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Kenyan Doctor Saves Lives Through AIDS Research

Kenyan Doctor Saves Lives Through AIDS Research, Outreach

By Burton Bollag
Special Correspondent

Washington - With a mix of fierce dedication and a practical, results-based approach, Dr. Frederick Sawe has shown that much can be done in sub-Saharan Africa to stem the spread of HIV/AIDS. Sawe is deputy director of the Kenya Medical Research Institute/Walter Reed Project HIV Program, a prevention, research and treatment project run jointly by his home country of Kenya and the U.S. military's international HIV program.

Based in the town of Kericho, in the southern Rift Valley region, the program is one of the country's most comprehensive initiatives against HIV infection, which causes AIDS. Funding comes from the President's Emergency Plan for AIDS Relief (PEPFAR), a U.S. government program established in 2003.

The program has registered more than half of the estimated 100,000 people infected with HIV in the region of 2.5 million. A little less than half of those infected receive anti-retroviral medication - a treatment that has turned the once deadly illness into a treatable condition. The others - infected, but healthy - undergo regular checkups and are put on the medicines if their health starts deteriorating. To bring care close to where patients live, medicines are provided at 347 local public health facilities throughout the region.

The program provides a level of care considerably better than what is available in many other parts of Africa. For example, the program reaches a large majority of the region's pregnant women to counter the risk of their infecting their infants. Last year, 84,000 of the region's 100,000 pregnant women were tested for HIV infection. Those who tested positive receive counseling and inexpensive medicines to prevent transmission of the virus to their newborns.

Sawe said the program follows procedures that researchers have demonstrated are pretty effective in preventing mother-to-child transmission of the virus. "There is really no reason for childhood HIV cases," Sawe said.

Sawe's program has improved the effectiveness of the widely used treatment. Research he co-authored that was published in the New England Journal of Medicine showed that a combination of drugs - ideally administrated regularly from the 14th week of pregnancy - is much more effective and safe for the mother than the single dose of the inexpensive drug nevirapine during labor. This method has been used since its development in 1999 by researchers in Uganda. The treatment also avoids the risk of the mother building up a resistance to nevirapine and compromising future treatments.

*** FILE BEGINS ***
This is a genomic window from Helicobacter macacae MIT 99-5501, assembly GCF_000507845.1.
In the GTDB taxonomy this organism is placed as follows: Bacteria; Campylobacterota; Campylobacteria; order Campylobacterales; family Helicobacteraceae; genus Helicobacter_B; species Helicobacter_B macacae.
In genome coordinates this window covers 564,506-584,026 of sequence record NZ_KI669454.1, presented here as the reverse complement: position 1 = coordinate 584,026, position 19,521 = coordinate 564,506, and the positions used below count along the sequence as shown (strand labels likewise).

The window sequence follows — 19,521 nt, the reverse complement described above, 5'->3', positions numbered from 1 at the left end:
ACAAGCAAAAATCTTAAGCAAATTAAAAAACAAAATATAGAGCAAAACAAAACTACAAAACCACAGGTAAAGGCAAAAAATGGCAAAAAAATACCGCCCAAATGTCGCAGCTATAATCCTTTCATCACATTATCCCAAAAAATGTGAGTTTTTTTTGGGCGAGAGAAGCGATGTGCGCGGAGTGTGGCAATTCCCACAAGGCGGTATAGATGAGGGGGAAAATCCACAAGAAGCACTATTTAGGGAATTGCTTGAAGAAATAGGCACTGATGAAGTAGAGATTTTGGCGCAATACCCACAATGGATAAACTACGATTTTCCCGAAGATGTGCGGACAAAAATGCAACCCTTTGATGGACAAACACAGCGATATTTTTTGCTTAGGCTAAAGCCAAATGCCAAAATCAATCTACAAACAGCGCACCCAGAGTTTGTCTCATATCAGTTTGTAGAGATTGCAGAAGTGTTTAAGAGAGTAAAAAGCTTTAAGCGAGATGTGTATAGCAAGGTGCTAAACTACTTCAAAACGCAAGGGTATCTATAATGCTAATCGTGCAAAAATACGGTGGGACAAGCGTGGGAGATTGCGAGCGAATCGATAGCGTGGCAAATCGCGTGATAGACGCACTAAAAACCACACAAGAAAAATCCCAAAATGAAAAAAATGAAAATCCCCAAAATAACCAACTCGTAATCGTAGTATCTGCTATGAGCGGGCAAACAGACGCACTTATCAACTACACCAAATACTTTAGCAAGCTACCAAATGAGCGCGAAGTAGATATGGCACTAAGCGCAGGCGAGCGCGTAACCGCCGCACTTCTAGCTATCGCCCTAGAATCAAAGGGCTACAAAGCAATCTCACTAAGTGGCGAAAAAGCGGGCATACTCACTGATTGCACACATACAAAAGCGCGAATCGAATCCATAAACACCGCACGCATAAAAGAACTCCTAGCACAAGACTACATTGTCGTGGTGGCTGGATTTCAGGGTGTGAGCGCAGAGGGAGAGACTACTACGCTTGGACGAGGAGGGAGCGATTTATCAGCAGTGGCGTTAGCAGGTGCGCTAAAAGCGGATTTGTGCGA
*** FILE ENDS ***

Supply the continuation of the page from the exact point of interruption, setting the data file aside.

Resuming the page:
Another focus of Sawe's program has been reducing the transmission of the virus by prostitutes. Those "infecting the most people are the commercial sex workers," Sawe said.

Typically, prostitutes and some others who might have been exposed to the virus have felt embarrassed to go to a clinic to be tested. So Sawe started a campaign of "moonlight HIV testing and counseling." After a radio and leaflet ad campaign, health workers spent several nights on the streets of "red light" districts, offering testing and education on safe sex. In many areas, Sawe said, 50 percent of prostitutes tested positive.

"We teach them to use condoms, and how to negotiate with clients [for safe sex]," said Sawe. "For example, some now charge double for having sex without a condom."

One of the goals of Sawe's program is to train local health workers "so that people see their sons and daughters rather than some strangers" providing treatment. This is essential to winning the support of the population, Sawe said.

The program is also developing and testing new treatments and vaccines. The search for a vaccine against HIV received a major boost last year when, for the first time, a vaccine formula being tested in Thailand was shown to be partially effective.

The recently released annual report of the United Nations Programme on HIV/AIDS also had some good news. As a result of prevention and treatment programs around the world, at least 56 countries have stabilized or reduced the number of new HIV infections.

ENDS

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